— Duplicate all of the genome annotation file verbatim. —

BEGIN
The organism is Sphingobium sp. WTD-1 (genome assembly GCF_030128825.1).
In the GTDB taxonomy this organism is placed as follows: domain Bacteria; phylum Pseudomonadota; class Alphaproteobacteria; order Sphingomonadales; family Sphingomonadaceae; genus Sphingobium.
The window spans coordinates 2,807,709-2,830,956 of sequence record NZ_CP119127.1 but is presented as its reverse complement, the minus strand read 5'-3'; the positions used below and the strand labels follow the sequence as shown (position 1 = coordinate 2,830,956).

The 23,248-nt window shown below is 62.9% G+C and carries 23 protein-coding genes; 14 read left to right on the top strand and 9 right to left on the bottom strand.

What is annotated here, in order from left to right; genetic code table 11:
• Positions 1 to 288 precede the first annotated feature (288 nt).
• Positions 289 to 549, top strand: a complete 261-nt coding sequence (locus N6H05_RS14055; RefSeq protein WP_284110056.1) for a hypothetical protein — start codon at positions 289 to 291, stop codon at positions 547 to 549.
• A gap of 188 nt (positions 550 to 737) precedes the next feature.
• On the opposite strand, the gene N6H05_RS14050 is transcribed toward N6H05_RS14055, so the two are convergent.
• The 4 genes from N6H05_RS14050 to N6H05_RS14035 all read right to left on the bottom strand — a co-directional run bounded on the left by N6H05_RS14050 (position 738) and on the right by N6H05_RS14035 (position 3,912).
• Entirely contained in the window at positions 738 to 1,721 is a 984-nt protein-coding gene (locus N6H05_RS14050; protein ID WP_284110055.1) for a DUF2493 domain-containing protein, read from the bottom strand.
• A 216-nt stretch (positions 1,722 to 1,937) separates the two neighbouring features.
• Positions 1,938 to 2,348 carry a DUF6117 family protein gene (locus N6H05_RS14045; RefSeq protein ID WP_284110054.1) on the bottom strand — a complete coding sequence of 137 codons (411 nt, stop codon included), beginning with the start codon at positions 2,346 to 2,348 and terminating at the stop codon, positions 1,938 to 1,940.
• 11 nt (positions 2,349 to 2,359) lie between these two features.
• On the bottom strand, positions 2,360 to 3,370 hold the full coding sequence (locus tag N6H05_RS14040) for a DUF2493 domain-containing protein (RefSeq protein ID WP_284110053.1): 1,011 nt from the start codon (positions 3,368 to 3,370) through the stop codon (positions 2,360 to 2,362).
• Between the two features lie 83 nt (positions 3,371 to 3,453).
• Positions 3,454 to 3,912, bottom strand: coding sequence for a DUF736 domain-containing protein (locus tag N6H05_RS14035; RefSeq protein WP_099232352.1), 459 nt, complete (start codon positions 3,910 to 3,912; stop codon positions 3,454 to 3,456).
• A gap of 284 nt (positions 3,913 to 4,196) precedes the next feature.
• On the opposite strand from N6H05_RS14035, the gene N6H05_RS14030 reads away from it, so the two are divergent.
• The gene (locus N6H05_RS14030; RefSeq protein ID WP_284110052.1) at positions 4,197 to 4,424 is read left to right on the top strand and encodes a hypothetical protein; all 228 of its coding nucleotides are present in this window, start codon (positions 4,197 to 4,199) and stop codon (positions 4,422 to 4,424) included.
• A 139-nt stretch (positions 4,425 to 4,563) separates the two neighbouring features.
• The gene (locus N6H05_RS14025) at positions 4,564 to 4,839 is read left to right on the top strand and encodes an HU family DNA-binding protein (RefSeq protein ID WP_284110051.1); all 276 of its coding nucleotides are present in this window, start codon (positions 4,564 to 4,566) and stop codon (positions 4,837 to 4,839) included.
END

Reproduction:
The organism is Sphingobium sp. WTD-1 (genome assembly GCF_030128825.1).
In the GTDB taxonomy this organism is placed as follows: domain Bacteria; phylum Pseudomonadota; class Alphaproteobacteria; order Sphingomonadales; family Sphingomonadaceae; genus Sphingobium.
The window spans coordinates 2,807,709-2,830,956 of sequence record NZ_CP119127.1 but is presented as its reverse complement, the minus strand read 5'-3'; the positions used below and the strand labels follow the sequence as shown (position 1 = coordinate 2,830,956).

The 23,248-nt window shown below is 62.9% G+C and carries 23 protein-coding genes; 14 read left to right on the top strand and 9 right to left on the bottom strand.

What is annotated here, in order from left to right; genetic code table 11:
• Positions 1 to 288 precede the first annotated feature (288 nt).
• Positions 289 to 549, top strand: a complete 261-nt coding sequence (locus N6H05_RS14055; RefSeq protein WP_284110056.1) for a hypothetical protein — start codon at positions 289 to 291, stop codon at positions 547 to 549.
• A gap of 188 nt (positions 550 to 737) precedes the next feature.
• On the opposite strand, the gene N6H05_RS14050 is transcribed toward N6H05_RS14055, so the two are convergent.
• The 4 genes from N6H05_RS14050 to N6H05_RS14035 all read right to left on the bottom strand — a co-directional run bounded on the left by N6H05_RS14050 (position 738) and on the right by N6H05_RS14035 (position 3,912).
• Entirely contained in the window at positions 738 to 1,721 is a 984-nt protein-coding gene (locus N6H05_RS14050; protein ID WP_284110055.1) for a DUF2493 domain-containing protein, read from the bottom strand.
• A 216-nt stretch (positions 1,722 to 1,937) separates the two neighbouring features.
• Positions 1,938 to 2,348 carry a DUF6117 family protein gene (locus N6H05_RS14045; RefSeq protein ID WP_284110054.1) on the bottom strand — a complete coding sequence of 137 codons (411 nt, stop codon included), beginning with the start codon at positions 2,346 to 2,348 and terminating at the stop codon, positions 1,938 to 1,940.
• 11 nt (positions 2,349 to 2,359) lie between these two features.
• On the bottom strand, positions 2,360 to 3,370 hold the full coding sequence (locus tag N6H05_RS14040) for a DUF2493 domain-containing protein (RefSeq protein ID WP_284110053.1): 1,011 nt from the start codon (positions 3,368 to 3,370) through the stop codon (positions 2,360 to 2,362).
• Between the two features lie 83 nt (positions 3,371 to 3,453).
• Positions 3,454 to 3,912, bottom strand: coding sequence for a DUF736 domain-containing protein (locus tag N6H05_RS14035; RefSeq protein WP_099232352.1), 459 nt, complete (start codon positions 3,910 to 3,912; stop codon positions 3,454 to 3,456).
• A gap of 284 nt (positions 3,913 to 4,196) precedes the next feature.
• On the opposite strand from N6H05_RS14035, the gene N6H05_RS14030 reads away from it, so the two are divergent.
• The gene (locus N6H05_RS14030; RefSeq protein ID WP_284110052.1) at positions 4,197 to 4,424 is read left to right on the top strand and encodes a hypothetical protein; all 228 of its coding nucleotides are present in this window, start codon (positions 4,197 to 4,199) and stop codon (positions 4,422 to 4,424) included.
• A 139-nt stretch (positions 4,425 to 4,563) separates the two neighbouring features.
• The gene (locus N6H05_RS14025) at positions 4,564 to 4,839 is read left to right on the top strand and encodes an HU family DNA-binding protein (RefSeq protein ID WP_284110051.1); all 276 of its coding nucleotides are present in this window, start codon (positions 4,564 to 4,566) and stop codon (positions 4,837 to 4,839) included.